From 2000 to the present, my students (Cristi Estan, Ramana Kompella, Sumeet Singh, Mike Fisk, Terry Lam, and Frank Uyeda) and I have worked on a new direction called Introspective Routers. I was inspired by the IBM autonomic computing manifesto which sought to move beyond "bigger and faster" to making computational artifacts (in this case networks) easier to use. We started by identifying a set of measurement primitives. We then ventured to use these measurement ideas for network security, being fortunate enough to tap into the "worm" craze of 2003-2005.

Router Measurement Papers

New directions in traffic measurement and accounting: Focusing on the elephants, ignoring the mice, Cristian Estan,George Varghese SIGCOMM 2001 and ACM TOCS 2003. Well referenced paper that started the direction of routers maintaining compact measurement sketches for specific functions in hardware as an alternative to the data storage and overhead of NetFlow. Many of these ideas are implemented in a chip called Hawkeye that was fabricated in Cisco.

Automatically Inferring Patterns of Resource Consumption in Network Traffic Autofocus Tool to mine network logs for heavy bandwidth flows identified at the right level of hierarchy (e.g., host, subnet, ISP) and with the right level of detail (protocol, destination-source combinations), SIGCOMM 2003. By contrast, the previous paper assumed a fixed definition of a flow

"Efficient Implementation of a Statistics Counter Architecture", techniques for implementing large amounts of statistics counters at high speeds, SIGMETRICS 2003. Goes beyond the earlier papers by Iyer et al by showing to avoid sorting overhead involved in storing some parts of a counter in DRAM and some in SRAM. Similar ideas used in Nemo, acquired by Cisco.

Building a Better NetFlow, Cristian Estan, Ken Keys, David Moore, and George Varghese. Ways to go beyond Cisco's NetFlow in terms of flow counting and graceful degradation.

Bitmap algorithms for counting active flows on high-speed links, Cristian Estan, George Varghese, Michael E. Fisk, IEEE/ACM Trans. Netw. 14(5): 925-937, 2006. A useful building block that can be used for example to herald the start of a DoS attack since the number of flows often increases.

Every Microsecond Counts: Tracking Fine-Grain Latencies with a Lossy Difference Aggregator. SIGCOMM 2009,, R. Kompella, K. Levchenko, A. Snoeren, G. Varghese. Made relevant by financial trading and the use of Ethernet switches in computing clusters. (see press articles in: Science Daily and Ars Technica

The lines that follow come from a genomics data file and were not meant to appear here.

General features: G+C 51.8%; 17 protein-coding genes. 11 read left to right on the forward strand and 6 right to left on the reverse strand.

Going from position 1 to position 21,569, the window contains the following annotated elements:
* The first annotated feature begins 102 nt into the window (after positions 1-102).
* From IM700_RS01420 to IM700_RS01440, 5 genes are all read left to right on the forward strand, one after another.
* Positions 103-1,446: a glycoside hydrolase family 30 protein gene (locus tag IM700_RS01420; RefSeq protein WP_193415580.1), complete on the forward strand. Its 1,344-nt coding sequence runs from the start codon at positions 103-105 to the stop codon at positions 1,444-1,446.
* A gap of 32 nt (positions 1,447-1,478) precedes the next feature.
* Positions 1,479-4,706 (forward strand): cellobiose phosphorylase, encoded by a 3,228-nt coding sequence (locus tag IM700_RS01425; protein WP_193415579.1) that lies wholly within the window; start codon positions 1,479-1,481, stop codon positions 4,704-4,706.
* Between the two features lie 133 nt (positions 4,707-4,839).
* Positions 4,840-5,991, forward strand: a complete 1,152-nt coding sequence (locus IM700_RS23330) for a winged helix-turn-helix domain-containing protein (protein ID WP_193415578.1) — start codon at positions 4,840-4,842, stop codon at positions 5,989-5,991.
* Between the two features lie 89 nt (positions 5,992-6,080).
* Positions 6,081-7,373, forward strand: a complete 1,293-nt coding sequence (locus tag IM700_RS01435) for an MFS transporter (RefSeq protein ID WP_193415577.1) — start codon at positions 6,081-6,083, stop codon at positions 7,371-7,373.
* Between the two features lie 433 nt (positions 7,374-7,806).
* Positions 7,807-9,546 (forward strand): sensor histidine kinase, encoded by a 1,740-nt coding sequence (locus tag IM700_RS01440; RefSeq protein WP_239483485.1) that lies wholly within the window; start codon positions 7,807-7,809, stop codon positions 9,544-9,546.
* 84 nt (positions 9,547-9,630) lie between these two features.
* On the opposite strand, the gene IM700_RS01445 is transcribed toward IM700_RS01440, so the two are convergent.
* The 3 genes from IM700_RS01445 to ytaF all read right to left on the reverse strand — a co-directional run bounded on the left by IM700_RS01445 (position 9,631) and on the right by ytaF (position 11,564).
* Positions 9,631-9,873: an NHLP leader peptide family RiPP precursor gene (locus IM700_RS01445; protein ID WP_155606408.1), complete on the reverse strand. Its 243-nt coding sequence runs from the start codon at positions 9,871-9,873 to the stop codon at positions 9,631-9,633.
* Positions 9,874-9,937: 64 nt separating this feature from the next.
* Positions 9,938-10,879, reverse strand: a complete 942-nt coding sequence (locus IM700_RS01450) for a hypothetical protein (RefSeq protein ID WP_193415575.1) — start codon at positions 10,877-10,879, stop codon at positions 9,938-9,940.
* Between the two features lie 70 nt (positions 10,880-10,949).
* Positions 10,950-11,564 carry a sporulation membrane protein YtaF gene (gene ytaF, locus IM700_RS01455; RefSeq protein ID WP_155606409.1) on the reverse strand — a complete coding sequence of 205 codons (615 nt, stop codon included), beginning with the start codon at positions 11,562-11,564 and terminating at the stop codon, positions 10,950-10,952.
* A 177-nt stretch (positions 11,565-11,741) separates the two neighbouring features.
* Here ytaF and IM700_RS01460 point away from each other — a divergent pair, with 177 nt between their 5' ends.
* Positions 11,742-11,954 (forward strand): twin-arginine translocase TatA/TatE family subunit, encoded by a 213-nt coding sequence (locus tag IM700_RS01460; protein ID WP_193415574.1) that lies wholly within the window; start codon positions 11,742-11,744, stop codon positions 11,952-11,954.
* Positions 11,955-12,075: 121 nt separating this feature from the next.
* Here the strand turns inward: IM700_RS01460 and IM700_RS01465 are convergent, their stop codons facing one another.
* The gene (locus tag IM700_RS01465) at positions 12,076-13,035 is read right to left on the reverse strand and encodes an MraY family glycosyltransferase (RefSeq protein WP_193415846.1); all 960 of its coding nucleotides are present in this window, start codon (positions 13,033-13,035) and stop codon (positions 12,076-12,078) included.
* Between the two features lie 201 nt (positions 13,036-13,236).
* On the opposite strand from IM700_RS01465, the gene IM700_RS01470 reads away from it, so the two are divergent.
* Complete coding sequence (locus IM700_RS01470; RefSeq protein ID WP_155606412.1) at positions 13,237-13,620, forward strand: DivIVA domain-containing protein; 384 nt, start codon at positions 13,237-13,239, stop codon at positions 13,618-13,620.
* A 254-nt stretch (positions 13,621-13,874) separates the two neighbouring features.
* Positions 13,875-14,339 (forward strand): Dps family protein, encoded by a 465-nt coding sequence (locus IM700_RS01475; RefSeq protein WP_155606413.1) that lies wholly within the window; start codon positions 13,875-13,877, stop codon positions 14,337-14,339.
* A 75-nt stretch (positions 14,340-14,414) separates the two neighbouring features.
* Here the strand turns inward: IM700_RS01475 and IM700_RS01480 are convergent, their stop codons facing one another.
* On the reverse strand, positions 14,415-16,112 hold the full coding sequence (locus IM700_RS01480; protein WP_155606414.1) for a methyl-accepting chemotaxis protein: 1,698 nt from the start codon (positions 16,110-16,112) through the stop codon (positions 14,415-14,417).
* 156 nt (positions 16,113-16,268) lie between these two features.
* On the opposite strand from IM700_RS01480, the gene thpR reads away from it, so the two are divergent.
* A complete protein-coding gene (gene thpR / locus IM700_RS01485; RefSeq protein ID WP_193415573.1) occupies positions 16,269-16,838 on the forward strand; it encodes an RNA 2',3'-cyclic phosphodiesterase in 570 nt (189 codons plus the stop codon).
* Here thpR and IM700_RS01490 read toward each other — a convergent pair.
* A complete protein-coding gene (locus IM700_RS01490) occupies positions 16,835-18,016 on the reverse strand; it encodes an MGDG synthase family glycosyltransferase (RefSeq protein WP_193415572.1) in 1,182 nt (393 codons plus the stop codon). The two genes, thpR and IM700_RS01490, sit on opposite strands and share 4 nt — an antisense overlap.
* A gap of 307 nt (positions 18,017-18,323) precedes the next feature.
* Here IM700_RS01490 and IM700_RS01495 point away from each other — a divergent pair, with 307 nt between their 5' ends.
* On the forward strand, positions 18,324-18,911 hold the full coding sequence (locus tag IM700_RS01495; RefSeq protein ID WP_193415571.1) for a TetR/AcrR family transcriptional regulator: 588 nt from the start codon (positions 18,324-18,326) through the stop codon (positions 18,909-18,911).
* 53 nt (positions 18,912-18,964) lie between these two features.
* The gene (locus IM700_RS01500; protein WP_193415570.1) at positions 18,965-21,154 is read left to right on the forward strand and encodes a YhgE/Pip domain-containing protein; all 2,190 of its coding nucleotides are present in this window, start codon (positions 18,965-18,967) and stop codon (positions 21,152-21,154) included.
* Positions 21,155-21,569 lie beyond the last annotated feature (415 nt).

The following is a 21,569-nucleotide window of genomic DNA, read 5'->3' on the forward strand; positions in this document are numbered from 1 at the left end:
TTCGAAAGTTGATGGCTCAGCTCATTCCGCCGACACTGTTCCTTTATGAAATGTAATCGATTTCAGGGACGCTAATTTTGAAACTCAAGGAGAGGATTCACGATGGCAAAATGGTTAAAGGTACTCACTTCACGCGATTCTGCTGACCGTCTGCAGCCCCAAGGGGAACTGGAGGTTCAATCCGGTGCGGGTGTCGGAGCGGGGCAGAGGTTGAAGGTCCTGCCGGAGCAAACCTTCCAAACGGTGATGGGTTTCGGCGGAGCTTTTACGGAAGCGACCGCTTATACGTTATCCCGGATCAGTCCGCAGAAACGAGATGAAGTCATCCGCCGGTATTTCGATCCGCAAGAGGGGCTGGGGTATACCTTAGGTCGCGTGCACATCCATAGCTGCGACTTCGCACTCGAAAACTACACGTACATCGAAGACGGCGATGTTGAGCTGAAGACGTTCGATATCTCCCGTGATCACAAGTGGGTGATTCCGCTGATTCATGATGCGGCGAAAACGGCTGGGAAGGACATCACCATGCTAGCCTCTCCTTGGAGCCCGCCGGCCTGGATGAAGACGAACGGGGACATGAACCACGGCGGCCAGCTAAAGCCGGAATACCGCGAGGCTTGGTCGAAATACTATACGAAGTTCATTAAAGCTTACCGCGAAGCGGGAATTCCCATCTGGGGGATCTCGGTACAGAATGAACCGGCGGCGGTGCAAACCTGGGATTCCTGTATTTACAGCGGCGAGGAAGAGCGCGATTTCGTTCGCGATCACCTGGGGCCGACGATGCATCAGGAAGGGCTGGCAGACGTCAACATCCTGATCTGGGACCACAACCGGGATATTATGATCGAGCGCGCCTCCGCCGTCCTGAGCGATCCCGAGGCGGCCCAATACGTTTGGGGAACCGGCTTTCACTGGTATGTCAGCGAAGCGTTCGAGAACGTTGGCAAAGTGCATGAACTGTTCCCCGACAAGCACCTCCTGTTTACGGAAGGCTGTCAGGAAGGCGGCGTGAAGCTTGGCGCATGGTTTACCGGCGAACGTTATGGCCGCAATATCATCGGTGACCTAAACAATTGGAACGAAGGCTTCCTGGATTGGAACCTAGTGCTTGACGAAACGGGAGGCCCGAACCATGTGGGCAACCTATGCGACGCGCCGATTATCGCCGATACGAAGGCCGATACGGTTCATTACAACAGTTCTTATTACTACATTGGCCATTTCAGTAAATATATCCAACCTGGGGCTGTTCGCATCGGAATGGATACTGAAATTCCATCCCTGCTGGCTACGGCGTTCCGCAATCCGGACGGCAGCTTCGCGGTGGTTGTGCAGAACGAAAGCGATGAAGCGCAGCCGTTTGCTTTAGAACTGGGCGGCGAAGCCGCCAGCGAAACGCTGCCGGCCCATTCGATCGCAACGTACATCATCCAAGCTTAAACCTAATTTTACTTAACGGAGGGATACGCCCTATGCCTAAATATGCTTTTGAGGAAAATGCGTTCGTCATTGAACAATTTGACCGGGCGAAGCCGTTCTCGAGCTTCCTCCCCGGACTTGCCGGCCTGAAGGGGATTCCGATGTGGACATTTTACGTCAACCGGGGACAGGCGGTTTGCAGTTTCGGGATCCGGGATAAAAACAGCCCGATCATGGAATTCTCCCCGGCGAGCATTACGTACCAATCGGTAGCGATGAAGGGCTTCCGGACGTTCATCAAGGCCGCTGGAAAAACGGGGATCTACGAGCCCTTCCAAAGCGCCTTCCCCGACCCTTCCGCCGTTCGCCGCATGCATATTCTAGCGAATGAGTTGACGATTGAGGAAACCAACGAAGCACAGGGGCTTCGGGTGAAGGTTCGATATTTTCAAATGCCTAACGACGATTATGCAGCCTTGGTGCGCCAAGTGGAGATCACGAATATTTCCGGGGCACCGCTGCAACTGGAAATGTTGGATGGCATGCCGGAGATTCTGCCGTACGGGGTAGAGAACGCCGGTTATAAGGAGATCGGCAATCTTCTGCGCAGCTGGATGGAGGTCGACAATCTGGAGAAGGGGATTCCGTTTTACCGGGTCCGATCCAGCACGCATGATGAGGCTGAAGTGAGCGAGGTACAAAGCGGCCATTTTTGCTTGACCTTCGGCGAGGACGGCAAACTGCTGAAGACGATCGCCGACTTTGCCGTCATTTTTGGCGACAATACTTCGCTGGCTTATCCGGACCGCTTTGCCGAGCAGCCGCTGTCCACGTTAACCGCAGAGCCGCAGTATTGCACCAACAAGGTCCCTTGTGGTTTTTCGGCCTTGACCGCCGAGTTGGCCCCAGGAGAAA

Carousel: Scalably Logging for Intrusion Prevention Systems, T. Lam, M. Mitzenmacher,G. Varghese, NSDI 2010. A way to log every data item in a stream even with small logging bandwidth and small memory assuming data items repeat. Made relevant by the need to log infected sources after an attack.

Efficiently Measuring Bandwidth at all Time Scales , F. Uyeda, L. Fuschini, S. Suri, G. Varghese, NSDI 2011. A way to estimate bandwidth usage at every time scale without excessive storage. Made relevant by the need to spot the sources of microbursts.

Fine Grain Latency and Loss Measurements in the Presence of Reordering , M. Lee, S. Goldberg, R. Kompella,G. Varghese, SIGMETRICS 2011. Allows the LDA structure to handle reordering, necessary for end-to-end latency detection.

Network Security Papers

Fast Content-Based Packet Handling for Intrusion Detection, UCSD Technical Report CS2001-0670. Shows how to modify signature based IDS systems to do string searches in packet data in one pass as opposed to multiple passes as was done in an early version of Snort. Mike's implementation was ported to an older version of Snort but has been replaced by the Wu-Manber algorithm.

Automated Worm Fingerprinting (Basis of NetSift, later acquired by Cisco) Sumeet Singh, Cristian Estan, George Varghese, and Stefan Savage, Proceedings of the 6th ACM/USENIX Symposium on Operating System Design and Implementation (OSDI) 2004

On the Difficulty of Scalably Detecting Network Attacks, Kirill Levchenko, Ramamohan Paturi, and George Varghese, Proceedings of the ACM Conference on Computer and Communications Security, Washington, D.C., October 2004. Shows why compact sketches for certain commonly required security functions are impossible. However, in many cases by appropriately redefining the measurement primitive compact implementation becomes possible. Connects the theory to real Intrusion Detection Systems that were in the market in 2004.

Detecting Evasion Attacks at High Speeds without Reassembly, G. Varghese, J. A. Fingerhut, F. Bonomi, SIGCOMM 2006 , SIGCOMM 2006. Revisits the assumption that normalization and reassembly are required for IDS devices.

On Scalable Attack Detection in the Network, Ramana Rao Kompella, Sumeet Singh, George Varghese, IEEE/ACM Transactions on Networking, 2007. A sketch to detect DoS attacks based on SYN flooding and other similar approaches.

Prepared by George Varghese
Last Modified Feb 2012 .